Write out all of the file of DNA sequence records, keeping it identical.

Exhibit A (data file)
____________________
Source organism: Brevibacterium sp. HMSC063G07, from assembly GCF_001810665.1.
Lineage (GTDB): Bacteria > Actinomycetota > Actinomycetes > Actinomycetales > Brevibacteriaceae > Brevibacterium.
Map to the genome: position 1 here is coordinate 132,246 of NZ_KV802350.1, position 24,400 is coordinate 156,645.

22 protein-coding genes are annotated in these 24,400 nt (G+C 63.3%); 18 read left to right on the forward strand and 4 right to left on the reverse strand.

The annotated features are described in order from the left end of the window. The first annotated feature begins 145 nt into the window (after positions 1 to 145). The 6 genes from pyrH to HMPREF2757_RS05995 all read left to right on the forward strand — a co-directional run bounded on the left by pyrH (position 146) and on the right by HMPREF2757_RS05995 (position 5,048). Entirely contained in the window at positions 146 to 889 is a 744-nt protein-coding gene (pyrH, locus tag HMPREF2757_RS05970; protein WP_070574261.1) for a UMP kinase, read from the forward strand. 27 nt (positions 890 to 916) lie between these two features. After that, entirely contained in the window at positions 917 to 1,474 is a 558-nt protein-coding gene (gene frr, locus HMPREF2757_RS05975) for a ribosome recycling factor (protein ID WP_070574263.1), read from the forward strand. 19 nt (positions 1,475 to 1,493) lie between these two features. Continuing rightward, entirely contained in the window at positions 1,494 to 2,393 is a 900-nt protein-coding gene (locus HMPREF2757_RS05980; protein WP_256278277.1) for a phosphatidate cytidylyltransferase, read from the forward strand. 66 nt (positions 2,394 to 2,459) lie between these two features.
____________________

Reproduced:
Source organism: Brevibacterium sp. HMSC063G07, from assembly GCF_001810665.1.
Lineage (GTDB): Bacteria > Actinomycetota > Actinomycetes > Actinomycetales > Brevibacteriaceae > Brevibacterium.
Map to the genome: position 1 here is coordinate 132,246 of NZ_KV802350.1, position 24,400 is coordinate 156,645.

22 protein-coding genes are annotated in these 24,400 nt (G+C 63.3%); 18 read left to right on the forward strand and 4 right to left on the reverse strand.

The annotated features are described in order from the left end of the window. The first annotated feature begins 145 nt into the window (after positions 1 to 145). The 6 genes from pyrH to HMPREF2757_RS05995 all read left to right on the forward strand — a co-directional run bounded on the left by pyrH (position 146) and on the right by HMPREF2757_RS05995 (position 5,048). Entirely contained in the window at positions 146 to 889 is a 744-nt protein-coding gene (pyrH, locus tag HMPREF2757_RS05970; protein WP_070574261.1) for a UMP kinase, read from the forward strand. 27 nt (positions 890 to 916) lie between these two features. After that, entirely contained in the window at positions 917 to 1,474 is a 558-nt protein-coding gene (gene frr, locus HMPREF2757_RS05975) for a ribosome recycling factor (protein ID WP_070574263.1), read from the forward strand. 19 nt (positions 1,475 to 1,493) lie between these two features. Continuing rightward, entirely contained in the window at positions 1,494 to 2,393 is a 900-nt protein-coding gene (locus HMPREF2757_RS05980; protein WP_256278277.1) for a phosphatidate cytidylyltransferase, read from the forward strand. 66 nt (positions 2,394 to 2,459) lie between these two features.